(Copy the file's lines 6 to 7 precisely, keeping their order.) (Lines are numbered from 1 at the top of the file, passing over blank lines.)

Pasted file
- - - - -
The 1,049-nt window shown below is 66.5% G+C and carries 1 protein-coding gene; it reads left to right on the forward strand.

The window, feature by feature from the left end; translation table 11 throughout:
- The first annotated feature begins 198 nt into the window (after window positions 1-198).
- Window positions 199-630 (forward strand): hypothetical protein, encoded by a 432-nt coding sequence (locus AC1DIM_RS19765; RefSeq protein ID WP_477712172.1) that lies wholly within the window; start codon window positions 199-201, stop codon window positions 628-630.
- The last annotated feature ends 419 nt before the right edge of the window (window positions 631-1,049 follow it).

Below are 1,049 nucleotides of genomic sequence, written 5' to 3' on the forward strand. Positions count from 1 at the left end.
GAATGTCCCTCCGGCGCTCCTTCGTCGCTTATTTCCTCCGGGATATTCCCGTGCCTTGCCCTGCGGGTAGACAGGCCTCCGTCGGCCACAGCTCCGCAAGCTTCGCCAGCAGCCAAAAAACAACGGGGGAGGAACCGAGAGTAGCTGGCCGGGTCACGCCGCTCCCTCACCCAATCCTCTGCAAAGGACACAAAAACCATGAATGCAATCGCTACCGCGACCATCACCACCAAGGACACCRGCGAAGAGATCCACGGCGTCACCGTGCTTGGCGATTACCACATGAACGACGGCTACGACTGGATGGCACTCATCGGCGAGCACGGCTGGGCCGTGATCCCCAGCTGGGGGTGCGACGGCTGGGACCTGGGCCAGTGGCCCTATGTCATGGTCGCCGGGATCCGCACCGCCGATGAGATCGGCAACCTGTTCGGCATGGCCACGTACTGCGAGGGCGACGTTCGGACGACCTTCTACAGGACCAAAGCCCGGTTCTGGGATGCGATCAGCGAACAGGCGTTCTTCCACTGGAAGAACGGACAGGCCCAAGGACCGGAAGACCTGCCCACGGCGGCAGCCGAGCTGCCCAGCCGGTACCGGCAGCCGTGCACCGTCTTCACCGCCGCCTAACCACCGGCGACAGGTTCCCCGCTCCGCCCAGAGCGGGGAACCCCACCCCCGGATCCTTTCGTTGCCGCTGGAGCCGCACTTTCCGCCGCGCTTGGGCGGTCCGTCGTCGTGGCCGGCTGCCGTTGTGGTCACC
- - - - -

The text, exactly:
Below are 1,049 nucleotides of genomic sequence, written 5' to 3' on the forward strand. Positions count from 1 at the left end.
GAATGTCCCTCCGGCGCTCCTTCGTCGCTTATTTCCTCCGGGATATTCCCGTGCCTTGCCCTGCGGGTAGACAGGCCTCCGTCGGCCACAGCTCCGCAAGCTTCGCCAGCAGCCAAAAAACAACGGGGGAGGAACCGAGAGTAGCTGGCCGGGTCACGCCGCTCCCTCACCCAATCCTCTGCAAAGGACACAAAAACCATGAATGCAATCGCTACCGCGACCATCACCACCAAGGACACCRGCGAAGAGATCCACGGCGTCACCGTGCTTGGCGATTACCACATGAACGACGGCTACGACTGGATGGCACTCATCGGCGAGCACGGCTGGGCCGTGATCCCCAGCTGGGGGTGCGACGGCTGGGACCTGGGCCAGTGGCCCTATGTCATGGTCGCCGGGATCCGCACCGCCGATGAGATCGGCAACCTGTTCGGCATGGCCACGTACTGCGAGGGCGACGTTCGGACGACCTTCTACAGGACCAAAGCCCGGTTCTGGGATGCGATCAGCGAACAGGCGTTCTTCCACTGGAAGAACGGACAGGCCCAAGGACCGGAAGACCTGCCCACGGCGGCAGCCGAGCTGCCCAGCCGGTACCGGCAGCCGTGCACCGTCTTCACCGCCGCCTAACCACCGGCGACAGGTTCCCCGCTCCGCCCAGAGCGGGGAACCCCACCCCCGGATCCTTTCGTTGCCGCTGGAGCCGCACTTTCCGCCGCGCTTGGGCGGTCCGTCGTCGTGGCCGGCTGCCGTTGTGGTCACC